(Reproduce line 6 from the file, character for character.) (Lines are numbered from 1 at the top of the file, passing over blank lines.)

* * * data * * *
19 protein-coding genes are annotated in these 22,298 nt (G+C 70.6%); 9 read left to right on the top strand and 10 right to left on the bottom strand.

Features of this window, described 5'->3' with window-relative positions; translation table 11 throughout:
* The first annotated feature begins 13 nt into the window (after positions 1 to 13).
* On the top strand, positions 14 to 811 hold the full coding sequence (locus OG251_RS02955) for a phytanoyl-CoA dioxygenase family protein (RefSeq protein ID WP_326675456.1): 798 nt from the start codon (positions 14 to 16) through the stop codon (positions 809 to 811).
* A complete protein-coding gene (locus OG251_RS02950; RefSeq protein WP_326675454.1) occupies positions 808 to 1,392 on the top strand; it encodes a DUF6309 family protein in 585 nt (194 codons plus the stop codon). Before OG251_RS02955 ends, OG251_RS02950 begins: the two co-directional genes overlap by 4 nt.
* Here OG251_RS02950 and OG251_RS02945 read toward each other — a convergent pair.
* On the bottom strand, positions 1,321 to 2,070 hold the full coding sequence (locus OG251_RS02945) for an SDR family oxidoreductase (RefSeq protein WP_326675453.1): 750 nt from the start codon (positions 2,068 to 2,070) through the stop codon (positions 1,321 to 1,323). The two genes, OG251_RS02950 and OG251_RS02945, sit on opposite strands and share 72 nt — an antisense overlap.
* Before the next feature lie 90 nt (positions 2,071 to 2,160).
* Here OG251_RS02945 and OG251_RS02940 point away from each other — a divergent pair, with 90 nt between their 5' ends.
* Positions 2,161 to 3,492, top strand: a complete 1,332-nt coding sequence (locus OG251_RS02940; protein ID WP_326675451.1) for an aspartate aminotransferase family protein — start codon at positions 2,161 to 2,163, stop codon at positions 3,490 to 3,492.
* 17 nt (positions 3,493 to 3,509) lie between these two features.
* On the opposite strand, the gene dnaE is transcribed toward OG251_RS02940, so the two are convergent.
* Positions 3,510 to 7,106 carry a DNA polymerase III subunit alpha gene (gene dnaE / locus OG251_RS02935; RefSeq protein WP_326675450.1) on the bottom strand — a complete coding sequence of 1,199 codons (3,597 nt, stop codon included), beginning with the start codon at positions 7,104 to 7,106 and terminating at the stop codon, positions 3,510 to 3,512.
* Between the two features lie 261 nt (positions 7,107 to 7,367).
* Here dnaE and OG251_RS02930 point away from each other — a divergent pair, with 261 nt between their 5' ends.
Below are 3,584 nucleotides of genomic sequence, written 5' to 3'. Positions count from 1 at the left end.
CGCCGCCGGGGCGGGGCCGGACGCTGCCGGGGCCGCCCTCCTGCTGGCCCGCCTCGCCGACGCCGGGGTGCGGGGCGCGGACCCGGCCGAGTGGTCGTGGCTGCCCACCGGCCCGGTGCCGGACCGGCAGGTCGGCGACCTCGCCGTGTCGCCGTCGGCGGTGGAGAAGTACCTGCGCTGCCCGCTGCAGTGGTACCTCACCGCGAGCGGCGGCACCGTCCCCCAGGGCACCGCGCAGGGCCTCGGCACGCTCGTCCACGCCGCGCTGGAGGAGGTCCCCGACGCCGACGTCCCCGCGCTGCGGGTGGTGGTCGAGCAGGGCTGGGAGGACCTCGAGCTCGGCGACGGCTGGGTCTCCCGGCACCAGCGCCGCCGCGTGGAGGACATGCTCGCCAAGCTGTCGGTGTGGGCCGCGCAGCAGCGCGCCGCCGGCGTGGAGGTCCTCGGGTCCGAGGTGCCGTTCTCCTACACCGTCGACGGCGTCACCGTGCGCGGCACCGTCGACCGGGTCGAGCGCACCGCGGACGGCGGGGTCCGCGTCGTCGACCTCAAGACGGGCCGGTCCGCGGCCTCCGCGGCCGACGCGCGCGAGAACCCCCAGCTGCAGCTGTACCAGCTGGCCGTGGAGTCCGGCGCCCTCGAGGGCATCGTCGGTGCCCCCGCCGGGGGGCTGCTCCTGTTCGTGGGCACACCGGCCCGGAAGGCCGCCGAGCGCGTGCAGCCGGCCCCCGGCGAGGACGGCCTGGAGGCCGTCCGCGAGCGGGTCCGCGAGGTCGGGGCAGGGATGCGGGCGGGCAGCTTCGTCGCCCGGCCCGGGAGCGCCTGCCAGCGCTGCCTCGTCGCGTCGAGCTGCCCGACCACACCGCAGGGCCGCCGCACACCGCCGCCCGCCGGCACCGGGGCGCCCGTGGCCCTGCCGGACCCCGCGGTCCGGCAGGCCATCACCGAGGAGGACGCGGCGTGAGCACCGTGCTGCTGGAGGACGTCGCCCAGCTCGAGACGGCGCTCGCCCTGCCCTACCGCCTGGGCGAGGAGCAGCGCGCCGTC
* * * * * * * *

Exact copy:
* Here OG251_RS02950 and OG251_RS02945 read toward each other — a convergent pair.